The World Health Organization (WHO) warned countries in the Western Pacific – a vast region comprising nearly 1.9 billion people – of a new phase of the coronavirus pandemic response while urging regional governments to continue to promote behavior that protects community health.
This is "the phase where governments will need to deal with multiple increases or surges, but in a sustainable way,” said Dr. Takeshi Kasai, the WHO's regional director for the Western Pacific. He said governments will need to have earlier targeted responses to outbreaks, continue to improve health care systems, and promote healthy “new normal” habits that will help prevent the spread of the virus. “Approaches like this could be more effective and minimize social disruptions and impact on economies,” Kasai said.
WHO warns people under 50
Coronavirus cases in the region, including Australia, the Philippines and Japan, are now being driven by people under the age of 50 who may not know they are infected, the WHO said Tuesday, warning of a "new phase" in the pandemic.
Many have mild or no COVID-19 symptoms and risk infecting the elderly and other vulnerable populations, the WHO's Western Pacific regional director Takeshi Kasai told a virtual briefing. "The epidemic is changing. People in their 20s, 30s and 40s are increasingly driving the threat," Kasai said. "Many are unaware they're infected with very mild symptoms or none at all. What we are observing is not simply a resurgence. I believe it's a signal that we've entered a new phase of the pandemic in the Asia-Pacific (region)." WHO data on the current phase of the contagion showed around two-thirds of Japan's infections were among those aged under 40.
The pandemic has killed more than 770,000 people worldwide since surfacing in China late last year. More than 21.7 million cases have been registered. The U.S. has recorded the most deaths with 170,052, followed by Brazil with 107,852, Mexico with 56,757, India with 50,921 and Britain with 41,366.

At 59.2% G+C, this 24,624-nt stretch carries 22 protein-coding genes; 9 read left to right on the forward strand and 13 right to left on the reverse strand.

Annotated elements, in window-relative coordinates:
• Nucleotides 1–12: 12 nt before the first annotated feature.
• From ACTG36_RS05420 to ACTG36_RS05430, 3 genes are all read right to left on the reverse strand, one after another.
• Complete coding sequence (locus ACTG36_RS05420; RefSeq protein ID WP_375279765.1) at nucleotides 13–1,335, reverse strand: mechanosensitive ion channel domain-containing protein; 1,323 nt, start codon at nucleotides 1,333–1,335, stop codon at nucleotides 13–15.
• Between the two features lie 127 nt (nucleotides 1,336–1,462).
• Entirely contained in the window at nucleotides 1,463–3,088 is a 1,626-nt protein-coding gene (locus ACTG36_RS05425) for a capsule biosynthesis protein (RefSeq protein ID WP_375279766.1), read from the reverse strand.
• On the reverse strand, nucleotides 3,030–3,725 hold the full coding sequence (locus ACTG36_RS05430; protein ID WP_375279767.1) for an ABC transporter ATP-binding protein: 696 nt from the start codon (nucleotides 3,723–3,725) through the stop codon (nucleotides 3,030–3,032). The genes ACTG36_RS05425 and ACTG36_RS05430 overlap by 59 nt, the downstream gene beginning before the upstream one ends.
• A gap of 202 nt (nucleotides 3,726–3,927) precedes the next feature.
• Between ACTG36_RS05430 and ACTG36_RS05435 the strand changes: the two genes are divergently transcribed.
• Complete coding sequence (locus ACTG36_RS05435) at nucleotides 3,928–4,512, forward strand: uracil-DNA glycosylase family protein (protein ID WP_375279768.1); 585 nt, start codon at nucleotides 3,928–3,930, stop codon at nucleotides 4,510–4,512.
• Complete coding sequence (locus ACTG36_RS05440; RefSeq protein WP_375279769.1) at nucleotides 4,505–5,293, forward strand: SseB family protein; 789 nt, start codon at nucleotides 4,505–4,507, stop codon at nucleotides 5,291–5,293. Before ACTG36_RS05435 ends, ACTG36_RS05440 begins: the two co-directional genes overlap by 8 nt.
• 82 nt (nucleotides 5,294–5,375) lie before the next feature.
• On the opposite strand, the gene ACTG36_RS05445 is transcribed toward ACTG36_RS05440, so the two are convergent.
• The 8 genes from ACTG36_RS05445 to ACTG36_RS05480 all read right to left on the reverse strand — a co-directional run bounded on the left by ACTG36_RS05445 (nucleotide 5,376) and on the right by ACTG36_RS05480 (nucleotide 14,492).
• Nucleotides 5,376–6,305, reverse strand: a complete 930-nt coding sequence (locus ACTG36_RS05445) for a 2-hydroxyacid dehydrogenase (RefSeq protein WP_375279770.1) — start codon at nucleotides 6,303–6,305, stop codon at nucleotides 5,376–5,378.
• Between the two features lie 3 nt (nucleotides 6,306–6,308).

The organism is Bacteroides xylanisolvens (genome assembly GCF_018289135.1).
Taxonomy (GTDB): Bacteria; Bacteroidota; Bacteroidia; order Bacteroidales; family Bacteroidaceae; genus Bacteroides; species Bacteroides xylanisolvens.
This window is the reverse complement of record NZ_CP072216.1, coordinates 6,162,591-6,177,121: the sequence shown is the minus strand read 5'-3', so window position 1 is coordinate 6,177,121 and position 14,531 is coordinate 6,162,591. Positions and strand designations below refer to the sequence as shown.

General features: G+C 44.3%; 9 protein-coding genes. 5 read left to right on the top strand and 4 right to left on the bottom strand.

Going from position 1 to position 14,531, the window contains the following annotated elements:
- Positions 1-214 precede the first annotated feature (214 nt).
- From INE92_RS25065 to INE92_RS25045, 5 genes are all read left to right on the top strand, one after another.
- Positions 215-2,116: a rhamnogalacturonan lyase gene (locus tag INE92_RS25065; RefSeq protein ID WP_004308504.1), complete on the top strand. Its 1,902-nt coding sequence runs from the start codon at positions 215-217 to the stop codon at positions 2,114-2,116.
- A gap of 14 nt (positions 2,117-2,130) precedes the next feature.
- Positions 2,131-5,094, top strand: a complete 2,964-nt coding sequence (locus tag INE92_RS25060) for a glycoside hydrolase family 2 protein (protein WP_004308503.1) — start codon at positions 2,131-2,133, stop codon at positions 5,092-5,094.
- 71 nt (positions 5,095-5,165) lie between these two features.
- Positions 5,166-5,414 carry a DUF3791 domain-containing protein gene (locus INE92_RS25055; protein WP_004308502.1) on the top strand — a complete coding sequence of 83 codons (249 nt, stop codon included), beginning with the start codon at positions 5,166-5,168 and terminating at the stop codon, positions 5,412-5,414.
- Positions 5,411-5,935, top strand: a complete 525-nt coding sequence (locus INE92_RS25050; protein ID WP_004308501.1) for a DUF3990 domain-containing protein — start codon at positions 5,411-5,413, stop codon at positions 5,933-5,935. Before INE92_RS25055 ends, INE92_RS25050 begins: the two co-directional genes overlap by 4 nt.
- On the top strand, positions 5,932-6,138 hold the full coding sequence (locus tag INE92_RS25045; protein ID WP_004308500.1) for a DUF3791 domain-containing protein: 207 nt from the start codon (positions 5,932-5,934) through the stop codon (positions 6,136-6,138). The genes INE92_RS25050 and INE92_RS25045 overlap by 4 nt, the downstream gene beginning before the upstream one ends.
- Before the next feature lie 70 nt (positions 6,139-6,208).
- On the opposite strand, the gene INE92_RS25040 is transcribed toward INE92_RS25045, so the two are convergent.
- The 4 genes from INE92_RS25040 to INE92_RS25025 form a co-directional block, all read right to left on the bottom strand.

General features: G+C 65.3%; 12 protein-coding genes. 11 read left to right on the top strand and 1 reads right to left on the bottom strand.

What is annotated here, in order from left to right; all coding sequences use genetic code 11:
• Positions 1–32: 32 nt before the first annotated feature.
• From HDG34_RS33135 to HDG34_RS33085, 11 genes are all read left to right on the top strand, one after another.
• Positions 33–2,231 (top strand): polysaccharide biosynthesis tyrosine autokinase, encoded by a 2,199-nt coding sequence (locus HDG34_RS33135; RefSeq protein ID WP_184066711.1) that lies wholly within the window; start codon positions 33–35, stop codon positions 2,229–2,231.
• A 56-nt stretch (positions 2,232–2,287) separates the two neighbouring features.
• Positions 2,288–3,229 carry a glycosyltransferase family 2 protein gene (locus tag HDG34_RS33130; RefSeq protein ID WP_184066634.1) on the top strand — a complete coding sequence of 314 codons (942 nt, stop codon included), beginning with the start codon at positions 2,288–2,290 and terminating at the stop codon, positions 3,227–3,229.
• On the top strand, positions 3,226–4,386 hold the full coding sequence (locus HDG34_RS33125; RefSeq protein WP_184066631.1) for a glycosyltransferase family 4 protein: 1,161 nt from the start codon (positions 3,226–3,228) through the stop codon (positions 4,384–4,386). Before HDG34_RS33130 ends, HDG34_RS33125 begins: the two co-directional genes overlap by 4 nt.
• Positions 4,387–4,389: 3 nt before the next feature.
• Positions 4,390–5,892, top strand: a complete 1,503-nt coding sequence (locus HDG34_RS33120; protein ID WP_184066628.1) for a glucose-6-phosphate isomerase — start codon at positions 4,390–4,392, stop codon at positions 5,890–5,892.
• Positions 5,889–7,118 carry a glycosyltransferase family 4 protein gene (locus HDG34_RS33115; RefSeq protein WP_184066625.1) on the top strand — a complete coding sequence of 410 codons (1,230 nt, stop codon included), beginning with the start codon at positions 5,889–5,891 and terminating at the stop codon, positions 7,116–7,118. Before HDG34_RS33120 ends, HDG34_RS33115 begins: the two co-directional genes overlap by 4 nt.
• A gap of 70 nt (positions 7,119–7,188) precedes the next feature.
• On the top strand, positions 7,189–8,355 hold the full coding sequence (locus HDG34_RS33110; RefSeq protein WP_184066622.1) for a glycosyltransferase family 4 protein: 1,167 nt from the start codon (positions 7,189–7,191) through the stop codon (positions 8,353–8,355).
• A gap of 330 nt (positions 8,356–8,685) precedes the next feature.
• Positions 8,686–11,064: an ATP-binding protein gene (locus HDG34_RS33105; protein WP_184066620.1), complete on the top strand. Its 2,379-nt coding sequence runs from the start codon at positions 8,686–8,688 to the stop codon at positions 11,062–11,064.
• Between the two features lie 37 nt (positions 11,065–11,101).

COVID-19 cases in U.S. nursing homes jumped nearly 80% earlier this summer, driven by the rampant spread across the South and much of the West, according to an industry report released Monday.
“The case numbers suggest the problem is far from solved,” said Tamara Konetzka, a research professor at the University of Chicago, who specializes in long-term care. She was not involved with the study.
Long-term care facilities account for less than 1% of the U.S. population but more than 40% of COVID-19 deaths, according to the COVID Tracking Project. The situation is a politically sensitive issue for President Donald Trump, who is scrambling to hold on to support from older voters as polls show disapproval of his administration’s response to the pandemic.
Monday's study from the American Health Care Association found there were 9,715 coronavirus cases in nursing homes the week starting July 26, a 77% increase from a low point the week of June 21. The group is the industry's main trade association. Weekly deaths rose to 1,706 the week of July 26, an increase of nearly 25% from a low point the week starting July 5.